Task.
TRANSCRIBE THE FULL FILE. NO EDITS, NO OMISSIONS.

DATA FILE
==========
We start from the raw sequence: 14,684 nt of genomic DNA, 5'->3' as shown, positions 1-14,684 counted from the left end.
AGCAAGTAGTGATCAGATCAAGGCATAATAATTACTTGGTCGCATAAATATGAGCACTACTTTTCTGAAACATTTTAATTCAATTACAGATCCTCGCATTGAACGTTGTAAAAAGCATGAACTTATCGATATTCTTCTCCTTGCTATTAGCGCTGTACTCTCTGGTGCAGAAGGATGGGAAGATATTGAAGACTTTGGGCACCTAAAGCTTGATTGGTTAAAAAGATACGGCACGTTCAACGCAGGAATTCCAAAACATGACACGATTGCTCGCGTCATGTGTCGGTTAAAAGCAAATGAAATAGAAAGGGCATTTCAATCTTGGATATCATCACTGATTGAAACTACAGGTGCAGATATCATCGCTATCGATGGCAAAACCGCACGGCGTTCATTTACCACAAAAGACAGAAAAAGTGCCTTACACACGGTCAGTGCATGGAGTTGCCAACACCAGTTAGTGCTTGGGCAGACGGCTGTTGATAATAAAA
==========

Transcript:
We start from the raw sequence: 14,684 nt of genomic DNA, 5'->3' as shown, positions 1-14,684 counted from the left end.
AGCAAGTAGTGATCAGATCAAGGCATAATAATTACTTGGTCGCATAAATATGAGCACTACTTTTCTGAAACATTTTAATTCAATTACAGATCCTCGCATTGAACGTTGTAAAAAGCATGAACTTATCGATATTCTTCTCCTTGCTATTAGCGCTGTACTCTCTGGTGCAGAAGGATGGGAAGATATTGAAGACTTTGGGCACCTAAAGCTTGATTGGTTAAAAAGATACGGCACGTTCAACGCAGGAATTCCAAAACATGACACGATTGCTCGCGTCATGTGTCGGTTAAAAGCAAATGAAATAGAAAGGGCATTTCAATCTTGGATATCATCACTGATTGAAACTACAGGTGCAGATATCATCGCTATCGATGGCAAAACCGCACGGCGTTCATTTACCACAAAAGACAGAAAAAGTGCCTTACACACGGTCAGTGCATGGAGTTGCCAACACCAGTTAGTGCTTGGGCAGACGGCTGTTGATAATAAAA